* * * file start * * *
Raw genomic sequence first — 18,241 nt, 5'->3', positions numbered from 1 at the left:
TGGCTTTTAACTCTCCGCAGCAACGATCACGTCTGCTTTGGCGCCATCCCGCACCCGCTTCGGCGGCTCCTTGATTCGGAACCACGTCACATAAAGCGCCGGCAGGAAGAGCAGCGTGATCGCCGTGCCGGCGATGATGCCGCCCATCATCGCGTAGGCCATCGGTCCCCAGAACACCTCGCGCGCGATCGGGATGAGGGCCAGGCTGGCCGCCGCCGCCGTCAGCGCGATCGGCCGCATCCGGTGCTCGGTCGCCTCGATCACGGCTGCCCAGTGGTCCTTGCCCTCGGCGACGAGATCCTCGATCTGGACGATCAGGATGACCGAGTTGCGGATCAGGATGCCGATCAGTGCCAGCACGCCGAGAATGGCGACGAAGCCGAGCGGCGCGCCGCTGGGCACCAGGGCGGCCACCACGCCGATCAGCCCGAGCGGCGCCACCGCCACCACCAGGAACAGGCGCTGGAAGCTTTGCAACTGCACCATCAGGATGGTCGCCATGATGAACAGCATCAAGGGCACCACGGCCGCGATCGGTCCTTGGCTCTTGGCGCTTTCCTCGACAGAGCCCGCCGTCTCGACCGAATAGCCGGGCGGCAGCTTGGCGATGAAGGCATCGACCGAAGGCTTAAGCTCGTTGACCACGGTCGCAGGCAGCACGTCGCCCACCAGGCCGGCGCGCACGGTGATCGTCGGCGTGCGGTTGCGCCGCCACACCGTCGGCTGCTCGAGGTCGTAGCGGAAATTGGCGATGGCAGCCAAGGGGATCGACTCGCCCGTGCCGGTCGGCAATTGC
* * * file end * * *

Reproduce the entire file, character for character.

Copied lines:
Raw genomic sequence first — 18,241 nt, 5'->3', positions numbered from 1 at the left:
TGGCTTTTAACTCTCCGCAGCAACGATCACGTCTGCTTTGGCGCCATCCCGCACCCGCTTCGGCGGCTCCTTGATTCGGAACCACGTCACATAAAGCGCCGGCAGGAAGAGCAGCGTGATCGCCGTGCCGGCGATGATGCCGCCCATCATCGCGTAGGCCATCGGTCCCCAGAACACCTCGCGCGCGATCGGGATGAGGGCCAGGCTGGCCGCCGCCGCCGTCAGCGCGATCGGCCGCATCCGGTGCTCGGTCGCCTCGATCACGGCTGCCCAGTGGTCCTTGCCCTCGGCGACGAGATCCTCGATCTGGACGATCAGGATGACCGAGTTGCGGATCAGGATGCCGATCAGTGCCAGCACGCCGAGAATGGCGACGAAGCCGAGCGGCGCGCCGCTGGGCACCAGGGCGGCCACCACGCCGATCAGCCCGAGCGGCGCCACCGCCACCACCAGGAACAGGCGCTGGAAGCTTTGCAACTGCACCATCAGGATGGTCGCCATGATGAACAGCATCAAGGGCACCACGGCCGCGATCGGTCCTTGGCTCTTGGCGCTTTCCTCGACAGAGCCCGCCGTCTCGACCGAATAGCCGGGCGGCAGCTTGGCGATGAAGGCATCGACCGAAGGCTTAAGCTCGTTGACCACGGTCGCAGGCAGCACGTCGCCCACCAGGCCGGCGCGCACGGTGATCGTCGGCGTGCGGTTGCGCCGCCACACCGTCGGCTGCTCGAGGTCGTAGCGGAAATTGGCGATGGCAGCCAAGGGGATCGACTCGCCCGTGCCGGTCGGCAATTGC